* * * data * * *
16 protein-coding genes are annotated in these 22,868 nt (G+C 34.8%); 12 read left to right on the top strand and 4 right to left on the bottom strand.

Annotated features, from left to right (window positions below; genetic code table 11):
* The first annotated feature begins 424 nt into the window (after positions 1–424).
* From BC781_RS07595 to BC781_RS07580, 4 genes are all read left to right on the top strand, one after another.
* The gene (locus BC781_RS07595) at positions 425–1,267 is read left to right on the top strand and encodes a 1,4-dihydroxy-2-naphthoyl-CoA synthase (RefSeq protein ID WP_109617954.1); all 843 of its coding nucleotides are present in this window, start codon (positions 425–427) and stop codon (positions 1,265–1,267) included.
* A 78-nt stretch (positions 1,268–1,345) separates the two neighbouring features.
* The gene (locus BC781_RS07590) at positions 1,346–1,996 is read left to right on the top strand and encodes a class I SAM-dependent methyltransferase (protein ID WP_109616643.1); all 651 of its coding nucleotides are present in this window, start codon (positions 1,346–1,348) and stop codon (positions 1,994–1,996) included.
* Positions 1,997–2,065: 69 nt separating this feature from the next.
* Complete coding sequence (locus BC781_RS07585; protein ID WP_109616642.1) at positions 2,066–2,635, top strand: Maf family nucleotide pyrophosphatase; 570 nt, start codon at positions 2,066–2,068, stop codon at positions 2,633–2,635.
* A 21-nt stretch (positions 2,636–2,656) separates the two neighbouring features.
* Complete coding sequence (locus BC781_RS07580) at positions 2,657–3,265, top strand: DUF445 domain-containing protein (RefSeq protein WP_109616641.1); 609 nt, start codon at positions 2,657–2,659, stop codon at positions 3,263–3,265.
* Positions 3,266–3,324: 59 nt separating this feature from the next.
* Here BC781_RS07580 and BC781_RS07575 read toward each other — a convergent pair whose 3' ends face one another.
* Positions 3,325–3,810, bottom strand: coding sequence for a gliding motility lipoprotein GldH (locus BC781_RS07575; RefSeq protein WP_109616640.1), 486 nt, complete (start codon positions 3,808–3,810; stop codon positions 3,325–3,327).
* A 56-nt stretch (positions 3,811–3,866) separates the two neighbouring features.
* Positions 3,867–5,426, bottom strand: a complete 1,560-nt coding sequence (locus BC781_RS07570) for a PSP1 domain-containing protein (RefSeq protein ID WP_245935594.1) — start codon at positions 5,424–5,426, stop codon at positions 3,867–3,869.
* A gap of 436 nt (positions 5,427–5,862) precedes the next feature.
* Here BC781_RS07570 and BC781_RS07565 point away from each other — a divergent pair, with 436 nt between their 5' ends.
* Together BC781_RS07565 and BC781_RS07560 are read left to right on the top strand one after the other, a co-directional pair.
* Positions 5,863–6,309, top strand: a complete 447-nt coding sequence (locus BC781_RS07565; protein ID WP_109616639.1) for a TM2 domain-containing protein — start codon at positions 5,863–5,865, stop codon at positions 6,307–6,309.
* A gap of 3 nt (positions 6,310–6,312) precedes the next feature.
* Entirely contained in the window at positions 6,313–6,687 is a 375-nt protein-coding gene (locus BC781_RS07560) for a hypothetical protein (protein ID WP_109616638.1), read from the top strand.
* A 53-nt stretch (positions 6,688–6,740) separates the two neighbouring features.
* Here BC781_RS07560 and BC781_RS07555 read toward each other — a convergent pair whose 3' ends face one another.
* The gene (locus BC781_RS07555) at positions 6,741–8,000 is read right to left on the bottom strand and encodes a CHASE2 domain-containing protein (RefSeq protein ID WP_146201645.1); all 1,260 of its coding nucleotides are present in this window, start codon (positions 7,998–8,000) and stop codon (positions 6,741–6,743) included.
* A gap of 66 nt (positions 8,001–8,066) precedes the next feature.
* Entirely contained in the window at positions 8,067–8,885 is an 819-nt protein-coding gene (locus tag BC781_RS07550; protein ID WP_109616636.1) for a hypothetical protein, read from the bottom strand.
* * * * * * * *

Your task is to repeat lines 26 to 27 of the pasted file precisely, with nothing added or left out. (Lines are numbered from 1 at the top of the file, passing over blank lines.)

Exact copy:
* A gap of 66 nt (positions 8,001–8,066) precedes the next feature.
* Entirely contained in the window at positions 8,067–8,885 is an 819-nt protein-coding gene (locus tag BC781_RS07550; protein ID WP_109616636.1) for a hypothetical protein, read from the bottom strand.